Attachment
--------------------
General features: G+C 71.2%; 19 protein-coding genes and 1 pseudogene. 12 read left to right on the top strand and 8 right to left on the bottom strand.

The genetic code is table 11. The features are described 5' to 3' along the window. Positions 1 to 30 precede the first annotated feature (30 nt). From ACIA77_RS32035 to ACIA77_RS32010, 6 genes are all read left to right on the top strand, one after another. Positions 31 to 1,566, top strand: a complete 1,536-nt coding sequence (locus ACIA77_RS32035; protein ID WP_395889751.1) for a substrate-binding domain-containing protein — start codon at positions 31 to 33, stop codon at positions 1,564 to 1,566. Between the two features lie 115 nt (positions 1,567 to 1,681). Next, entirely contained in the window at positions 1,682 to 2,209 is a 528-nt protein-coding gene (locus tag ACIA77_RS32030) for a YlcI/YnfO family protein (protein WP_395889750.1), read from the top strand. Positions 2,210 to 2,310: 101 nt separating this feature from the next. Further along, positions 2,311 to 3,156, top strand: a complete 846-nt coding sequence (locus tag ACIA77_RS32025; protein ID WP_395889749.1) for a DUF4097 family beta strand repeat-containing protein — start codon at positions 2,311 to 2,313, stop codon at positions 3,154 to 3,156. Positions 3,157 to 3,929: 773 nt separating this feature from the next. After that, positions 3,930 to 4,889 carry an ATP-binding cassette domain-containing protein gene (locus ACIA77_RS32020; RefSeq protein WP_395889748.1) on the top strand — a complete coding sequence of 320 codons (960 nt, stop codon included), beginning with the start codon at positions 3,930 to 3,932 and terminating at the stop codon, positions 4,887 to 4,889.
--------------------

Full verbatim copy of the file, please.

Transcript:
General features: G+C 71.2%; 19 protein-coding genes and 1 pseudogene. 12 read left to right on the top strand and 8 right to left on the bottom strand.

The genetic code is table 11. The features are described 5' to 3' along the window. Positions 1 to 30 precede the first annotated feature (30 nt). From ACIA77_RS32035 to ACIA77_RS32010, 6 genes are all read left to right on the top strand, one after another. Positions 31 to 1,566, top strand: a complete 1,536-nt coding sequence (locus ACIA77_RS32035; protein ID WP_395889751.1) for a substrate-binding domain-containing protein — start codon at positions 31 to 33, stop codon at positions 1,564 to 1,566. Between the two features lie 115 nt (positions 1,567 to 1,681). Next, entirely contained in the window at positions 1,682 to 2,209 is a 528-nt protein-coding gene (locus tag ACIA77_RS32030) for a YlcI/YnfO family protein (protein WP_395889750.1), read from the top strand. Positions 2,210 to 2,310: 101 nt separating this feature from the next. Further along, positions 2,311 to 3,156, top strand: a complete 846-nt coding sequence (locus tag ACIA77_RS32025; protein ID WP_395889749.1) for a DUF4097 family beta strand repeat-containing protein — start codon at positions 2,311 to 2,313, stop codon at positions 3,154 to 3,156. Positions 3,157 to 3,929: 773 nt separating this feature from the next. After that, positions 3,930 to 4,889 carry an ATP-binding cassette domain-containing protein gene (locus ACIA77_RS32020; RefSeq protein WP_395889748.1) on the top strand — a complete coding sequence of 320 codons (960 nt, stop codon included), beginning with the start codon at positions 3,930 to 3,932 and terminating at the stop codon, positions 4,887 to 4,889.